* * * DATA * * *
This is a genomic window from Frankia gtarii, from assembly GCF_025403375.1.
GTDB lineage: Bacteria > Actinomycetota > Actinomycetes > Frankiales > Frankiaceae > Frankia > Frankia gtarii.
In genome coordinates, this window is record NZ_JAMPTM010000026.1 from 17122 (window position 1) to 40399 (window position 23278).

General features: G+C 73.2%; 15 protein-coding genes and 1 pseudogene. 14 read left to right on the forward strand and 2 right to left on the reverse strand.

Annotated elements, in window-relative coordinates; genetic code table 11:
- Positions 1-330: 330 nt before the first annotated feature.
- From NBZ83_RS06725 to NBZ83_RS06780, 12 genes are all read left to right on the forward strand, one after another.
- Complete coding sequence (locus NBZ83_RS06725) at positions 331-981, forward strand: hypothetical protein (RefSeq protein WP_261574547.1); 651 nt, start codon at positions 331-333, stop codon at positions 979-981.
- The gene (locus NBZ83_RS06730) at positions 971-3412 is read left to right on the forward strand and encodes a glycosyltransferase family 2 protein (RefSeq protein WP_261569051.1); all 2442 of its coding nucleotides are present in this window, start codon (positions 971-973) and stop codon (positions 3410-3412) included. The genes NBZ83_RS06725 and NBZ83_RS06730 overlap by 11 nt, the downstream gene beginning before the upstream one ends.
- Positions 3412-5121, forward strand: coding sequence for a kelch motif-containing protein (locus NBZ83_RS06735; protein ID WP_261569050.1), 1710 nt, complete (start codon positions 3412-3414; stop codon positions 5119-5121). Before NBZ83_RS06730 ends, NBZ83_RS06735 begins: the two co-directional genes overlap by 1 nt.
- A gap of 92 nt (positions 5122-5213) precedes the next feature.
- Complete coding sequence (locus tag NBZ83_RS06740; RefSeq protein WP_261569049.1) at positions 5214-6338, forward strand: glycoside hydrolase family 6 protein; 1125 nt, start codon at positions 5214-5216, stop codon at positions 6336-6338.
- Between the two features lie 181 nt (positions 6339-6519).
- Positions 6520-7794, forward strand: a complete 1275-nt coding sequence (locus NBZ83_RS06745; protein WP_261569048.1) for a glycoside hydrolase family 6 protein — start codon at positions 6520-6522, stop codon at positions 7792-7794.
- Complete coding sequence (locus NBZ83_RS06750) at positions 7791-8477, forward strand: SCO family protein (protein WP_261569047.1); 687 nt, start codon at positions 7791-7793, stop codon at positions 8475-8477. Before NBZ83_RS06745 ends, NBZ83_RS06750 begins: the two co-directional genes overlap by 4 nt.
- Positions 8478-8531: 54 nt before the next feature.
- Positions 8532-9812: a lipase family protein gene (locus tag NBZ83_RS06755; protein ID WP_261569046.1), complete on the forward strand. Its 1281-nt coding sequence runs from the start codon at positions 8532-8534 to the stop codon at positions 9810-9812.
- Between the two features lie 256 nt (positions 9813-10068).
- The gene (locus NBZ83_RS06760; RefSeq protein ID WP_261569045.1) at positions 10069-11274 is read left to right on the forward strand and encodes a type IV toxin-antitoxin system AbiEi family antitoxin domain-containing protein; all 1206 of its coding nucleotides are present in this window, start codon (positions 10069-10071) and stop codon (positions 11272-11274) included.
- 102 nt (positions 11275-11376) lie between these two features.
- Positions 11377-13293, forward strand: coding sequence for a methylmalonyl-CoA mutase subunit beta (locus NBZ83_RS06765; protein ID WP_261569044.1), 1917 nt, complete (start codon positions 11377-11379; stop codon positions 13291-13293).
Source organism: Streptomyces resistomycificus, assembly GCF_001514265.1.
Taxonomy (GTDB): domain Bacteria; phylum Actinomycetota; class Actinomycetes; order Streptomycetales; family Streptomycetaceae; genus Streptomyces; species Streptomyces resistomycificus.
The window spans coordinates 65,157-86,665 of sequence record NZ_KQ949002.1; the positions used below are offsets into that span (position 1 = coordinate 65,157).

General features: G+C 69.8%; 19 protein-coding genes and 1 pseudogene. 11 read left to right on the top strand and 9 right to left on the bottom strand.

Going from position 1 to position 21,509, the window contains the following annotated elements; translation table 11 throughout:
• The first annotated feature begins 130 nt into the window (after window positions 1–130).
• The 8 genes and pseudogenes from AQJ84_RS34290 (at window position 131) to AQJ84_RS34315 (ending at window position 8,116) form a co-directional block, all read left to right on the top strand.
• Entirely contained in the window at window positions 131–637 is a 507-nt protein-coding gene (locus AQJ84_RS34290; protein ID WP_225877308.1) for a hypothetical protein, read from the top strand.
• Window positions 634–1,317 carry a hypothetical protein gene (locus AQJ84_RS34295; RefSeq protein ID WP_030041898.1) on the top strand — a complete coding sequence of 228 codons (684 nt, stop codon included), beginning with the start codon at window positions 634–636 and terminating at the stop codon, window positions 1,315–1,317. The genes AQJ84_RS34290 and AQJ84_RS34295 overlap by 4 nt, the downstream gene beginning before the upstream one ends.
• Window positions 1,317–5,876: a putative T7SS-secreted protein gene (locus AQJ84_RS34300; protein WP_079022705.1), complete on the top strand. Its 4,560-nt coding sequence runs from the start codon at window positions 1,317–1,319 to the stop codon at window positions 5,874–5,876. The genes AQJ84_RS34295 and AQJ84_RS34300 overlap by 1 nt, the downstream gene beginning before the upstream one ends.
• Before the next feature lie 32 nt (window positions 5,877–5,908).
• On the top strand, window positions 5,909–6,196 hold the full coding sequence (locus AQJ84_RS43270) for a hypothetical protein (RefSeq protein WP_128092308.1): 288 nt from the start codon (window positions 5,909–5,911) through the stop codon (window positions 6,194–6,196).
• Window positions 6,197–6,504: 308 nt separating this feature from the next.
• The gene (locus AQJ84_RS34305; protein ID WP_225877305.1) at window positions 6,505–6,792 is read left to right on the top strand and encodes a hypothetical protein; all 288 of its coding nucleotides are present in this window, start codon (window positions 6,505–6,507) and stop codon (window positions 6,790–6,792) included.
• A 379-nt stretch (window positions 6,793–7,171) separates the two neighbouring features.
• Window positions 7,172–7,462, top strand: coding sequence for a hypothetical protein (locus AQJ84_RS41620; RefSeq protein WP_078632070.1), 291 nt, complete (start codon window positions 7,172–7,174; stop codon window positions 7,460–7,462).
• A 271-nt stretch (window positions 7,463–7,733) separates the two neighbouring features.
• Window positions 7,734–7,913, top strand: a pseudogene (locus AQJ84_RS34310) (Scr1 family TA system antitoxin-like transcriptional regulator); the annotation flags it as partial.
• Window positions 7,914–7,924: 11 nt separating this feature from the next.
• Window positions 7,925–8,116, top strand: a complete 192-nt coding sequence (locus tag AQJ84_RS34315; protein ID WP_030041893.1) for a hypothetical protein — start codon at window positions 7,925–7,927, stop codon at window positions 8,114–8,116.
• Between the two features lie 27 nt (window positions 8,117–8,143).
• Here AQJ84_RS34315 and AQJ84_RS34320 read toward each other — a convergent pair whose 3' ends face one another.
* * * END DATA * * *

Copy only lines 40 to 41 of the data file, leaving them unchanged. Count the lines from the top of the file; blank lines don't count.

• Window positions 7,914–7,924: 11 nt separating this feature from the next.
• Window positions 7,925–8,116, top strand: a complete 192-nt coding sequence (locus tag AQJ84_RS34315; protein ID WP_030041893.1) for a hypothetical protein — start codon at window positions 7,925–7,927, stop codon at window positions 8,114–8,116.